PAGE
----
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NASA Scientists Turn Space Photos Into Music

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Jiya Saini
Jiya Saini is a Journalist and Writer at Revyuh.com. She has been working with us since January 2018. After studying at Jamia Millia University, she is fascinated by smart lifestyle and smart living. She covers technology, games, sports and smart living, as well as good experience in press relations. She is also a freelance trainer for macOS and iOS, and In the past, she has worked with various online news magazines in India and Singapore. Email: jiya (at) revyuh (dot) com

NASA has unveiled a new project that involves converting data from astronomical images to audio using sonication.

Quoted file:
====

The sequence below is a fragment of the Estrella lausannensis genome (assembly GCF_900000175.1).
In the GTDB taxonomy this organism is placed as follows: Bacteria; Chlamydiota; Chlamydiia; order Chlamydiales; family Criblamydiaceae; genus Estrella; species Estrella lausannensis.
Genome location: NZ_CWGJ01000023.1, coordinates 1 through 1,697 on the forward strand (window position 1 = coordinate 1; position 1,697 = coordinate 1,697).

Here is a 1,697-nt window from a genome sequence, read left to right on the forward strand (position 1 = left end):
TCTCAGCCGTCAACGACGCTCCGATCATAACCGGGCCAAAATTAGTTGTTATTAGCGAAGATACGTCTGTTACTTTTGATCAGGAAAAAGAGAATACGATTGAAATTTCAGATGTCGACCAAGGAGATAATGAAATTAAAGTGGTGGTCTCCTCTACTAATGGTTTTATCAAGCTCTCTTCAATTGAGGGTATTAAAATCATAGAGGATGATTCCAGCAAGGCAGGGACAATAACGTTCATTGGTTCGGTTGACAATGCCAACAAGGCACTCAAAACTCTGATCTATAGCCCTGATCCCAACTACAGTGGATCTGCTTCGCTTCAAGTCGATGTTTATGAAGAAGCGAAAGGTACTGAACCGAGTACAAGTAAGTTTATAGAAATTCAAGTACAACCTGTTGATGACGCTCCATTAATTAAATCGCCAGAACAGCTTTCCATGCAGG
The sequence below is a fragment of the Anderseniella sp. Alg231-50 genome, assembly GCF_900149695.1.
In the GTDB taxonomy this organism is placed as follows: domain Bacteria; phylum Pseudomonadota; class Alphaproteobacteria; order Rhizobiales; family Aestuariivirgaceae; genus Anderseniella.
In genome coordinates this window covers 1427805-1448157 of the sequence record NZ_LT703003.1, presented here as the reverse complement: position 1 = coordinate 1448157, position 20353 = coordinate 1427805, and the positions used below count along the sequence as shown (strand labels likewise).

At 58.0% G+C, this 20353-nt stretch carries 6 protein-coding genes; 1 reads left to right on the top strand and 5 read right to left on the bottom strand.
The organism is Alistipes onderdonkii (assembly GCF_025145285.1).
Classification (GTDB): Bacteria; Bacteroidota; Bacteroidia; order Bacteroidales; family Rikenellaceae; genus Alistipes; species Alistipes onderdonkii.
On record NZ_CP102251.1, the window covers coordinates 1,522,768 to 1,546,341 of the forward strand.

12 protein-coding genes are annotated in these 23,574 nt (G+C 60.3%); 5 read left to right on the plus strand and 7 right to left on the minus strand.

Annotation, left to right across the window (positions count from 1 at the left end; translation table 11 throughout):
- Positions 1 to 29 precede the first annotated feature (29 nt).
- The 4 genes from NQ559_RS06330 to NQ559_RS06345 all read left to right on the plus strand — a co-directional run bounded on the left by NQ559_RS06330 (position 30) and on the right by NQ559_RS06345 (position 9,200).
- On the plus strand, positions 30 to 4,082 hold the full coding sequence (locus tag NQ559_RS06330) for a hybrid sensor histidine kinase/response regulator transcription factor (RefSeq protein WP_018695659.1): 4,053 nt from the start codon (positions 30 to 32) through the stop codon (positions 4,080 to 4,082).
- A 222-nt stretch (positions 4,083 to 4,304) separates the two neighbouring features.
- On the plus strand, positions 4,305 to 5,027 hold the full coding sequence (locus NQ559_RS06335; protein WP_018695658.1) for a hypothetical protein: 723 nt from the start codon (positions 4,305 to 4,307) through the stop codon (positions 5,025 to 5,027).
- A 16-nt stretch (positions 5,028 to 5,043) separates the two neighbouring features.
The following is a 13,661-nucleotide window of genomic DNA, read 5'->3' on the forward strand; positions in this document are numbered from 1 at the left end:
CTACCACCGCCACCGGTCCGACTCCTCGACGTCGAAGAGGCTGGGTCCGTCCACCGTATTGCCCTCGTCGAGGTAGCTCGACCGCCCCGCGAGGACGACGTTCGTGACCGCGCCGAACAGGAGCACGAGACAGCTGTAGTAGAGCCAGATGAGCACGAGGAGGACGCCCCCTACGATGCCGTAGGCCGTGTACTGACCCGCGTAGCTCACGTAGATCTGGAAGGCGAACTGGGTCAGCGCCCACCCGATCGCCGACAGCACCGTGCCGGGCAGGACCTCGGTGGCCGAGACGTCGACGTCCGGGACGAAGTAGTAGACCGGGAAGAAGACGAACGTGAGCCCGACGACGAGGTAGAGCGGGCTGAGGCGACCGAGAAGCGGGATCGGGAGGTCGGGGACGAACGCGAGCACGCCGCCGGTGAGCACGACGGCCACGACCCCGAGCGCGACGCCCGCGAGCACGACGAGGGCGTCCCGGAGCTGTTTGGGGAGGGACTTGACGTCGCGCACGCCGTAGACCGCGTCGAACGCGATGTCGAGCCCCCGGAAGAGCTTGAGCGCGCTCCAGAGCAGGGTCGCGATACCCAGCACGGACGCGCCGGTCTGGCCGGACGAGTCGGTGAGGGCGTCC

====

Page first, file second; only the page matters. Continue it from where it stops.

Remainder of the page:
What is the sound of the stars? This is the question that NASA scientists from the Chandra X-ray observatory want to answer. Translating the data from this telescope together with those obtained by the Hubble and Spitzer space telescopes, they have sonified the center of our galaxy, the Milky Way, creating visual and auditory representations that make up something like “the soundtrack” of our cosmic neighbourhood located 26,000 light-years from Earth.

The National Aeronautics and Space Administration (NASA) presented an interesting musical project. Scientists have voiced photographs of the center of the Milky Way, the Pillars of Creation and Cassiopeia A.

NASA has used the same method that astronomers use to translate digital data from telescopes into images.

The image of the center of the galaxy was taken using X-rays, visible and infrared light.

The necessary data was collected by the Chandra space X-ray observatory, the Hubble and Spitzer space telescopes. The devices picked up different signals, so each was assigned a different musical instrument.

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